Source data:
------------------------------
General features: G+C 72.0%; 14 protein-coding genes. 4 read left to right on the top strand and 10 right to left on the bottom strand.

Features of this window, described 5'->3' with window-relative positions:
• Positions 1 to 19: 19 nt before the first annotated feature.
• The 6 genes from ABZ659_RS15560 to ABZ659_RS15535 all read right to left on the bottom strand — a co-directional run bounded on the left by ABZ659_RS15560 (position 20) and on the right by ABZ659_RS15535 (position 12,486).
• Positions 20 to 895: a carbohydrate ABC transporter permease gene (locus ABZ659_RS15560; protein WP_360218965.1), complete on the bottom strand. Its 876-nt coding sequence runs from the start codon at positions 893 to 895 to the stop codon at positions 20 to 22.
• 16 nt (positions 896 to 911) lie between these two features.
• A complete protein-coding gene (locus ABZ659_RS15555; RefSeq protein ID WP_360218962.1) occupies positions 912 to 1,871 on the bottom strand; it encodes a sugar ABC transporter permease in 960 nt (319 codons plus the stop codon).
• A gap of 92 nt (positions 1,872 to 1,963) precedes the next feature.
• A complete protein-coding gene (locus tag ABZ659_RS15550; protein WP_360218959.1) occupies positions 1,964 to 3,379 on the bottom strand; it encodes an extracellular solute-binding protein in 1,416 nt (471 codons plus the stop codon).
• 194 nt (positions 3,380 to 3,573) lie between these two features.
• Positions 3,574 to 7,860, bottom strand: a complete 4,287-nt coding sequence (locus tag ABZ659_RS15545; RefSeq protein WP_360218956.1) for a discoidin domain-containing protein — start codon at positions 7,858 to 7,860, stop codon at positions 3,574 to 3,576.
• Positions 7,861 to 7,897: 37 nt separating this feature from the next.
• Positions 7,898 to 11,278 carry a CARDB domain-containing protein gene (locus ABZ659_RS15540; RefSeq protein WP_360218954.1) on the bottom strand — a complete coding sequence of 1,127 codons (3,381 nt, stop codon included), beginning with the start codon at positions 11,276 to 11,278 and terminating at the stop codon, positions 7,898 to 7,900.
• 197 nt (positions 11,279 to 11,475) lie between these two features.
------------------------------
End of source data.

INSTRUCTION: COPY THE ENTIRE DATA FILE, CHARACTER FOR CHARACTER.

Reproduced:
General features: G+C 72.0%; 14 protein-coding genes. 4 read left to right on the top strand and 10 right to left on the bottom strand.

Features of this window, described 5'->3' with window-relative positions:
• Positions 1 to 19: 19 nt before the first annotated feature.
• The 6 genes from ABZ659_RS15560 to ABZ659_RS15535 all read right to left on the bottom strand — a co-directional run bounded on the left by ABZ659_RS15560 (position 20) and on the right by ABZ659_RS15535 (position 12,486).
• Positions 20 to 895: a carbohydrate ABC transporter permease gene (locus ABZ659_RS15560; protein WP_360218965.1), complete on the bottom strand. Its 876-nt coding sequence runs from the start codon at positions 893 to 895 to the stop codon at positions 20 to 22.
• 16 nt (positions 896 to 911) lie between these two features.
• A complete protein-coding gene (locus ABZ659_RS15555; RefSeq protein ID WP_360218962.1) occupies positions 912 to 1,871 on the bottom strand; it encodes a sugar ABC transporter permease in 960 nt (319 codons plus the stop codon).
• A gap of 92 nt (positions 1,872 to 1,963) precedes the next feature.
• A complete protein-coding gene (locus tag ABZ659_RS15550; protein WP_360218959.1) occupies positions 1,964 to 3,379 on the bottom strand; it encodes an extracellular solute-binding protein in 1,416 nt (471 codons plus the stop codon).
• 194 nt (positions 3,380 to 3,573) lie between these two features.
• Positions 3,574 to 7,860, bottom strand: a complete 4,287-nt coding sequence (locus tag ABZ659_RS15545; RefSeq protein WP_360218956.1) for a discoidin domain-containing protein — start codon at positions 7,858 to 7,860, stop codon at positions 3,574 to 3,576.
• Positions 7,861 to 7,897: 37 nt separating this feature from the next.
• Positions 7,898 to 11,278 carry a CARDB domain-containing protein gene (locus ABZ659_RS15540; RefSeq protein WP_360218954.1) on the bottom strand — a complete coding sequence of 1,127 codons (3,381 nt, stop codon included), beginning with the start codon at positions 11,276 to 11,278 and terminating at the stop codon, positions 7,898 to 7,900.
• 197 nt (positions 11,279 to 11,475) lie between these two features.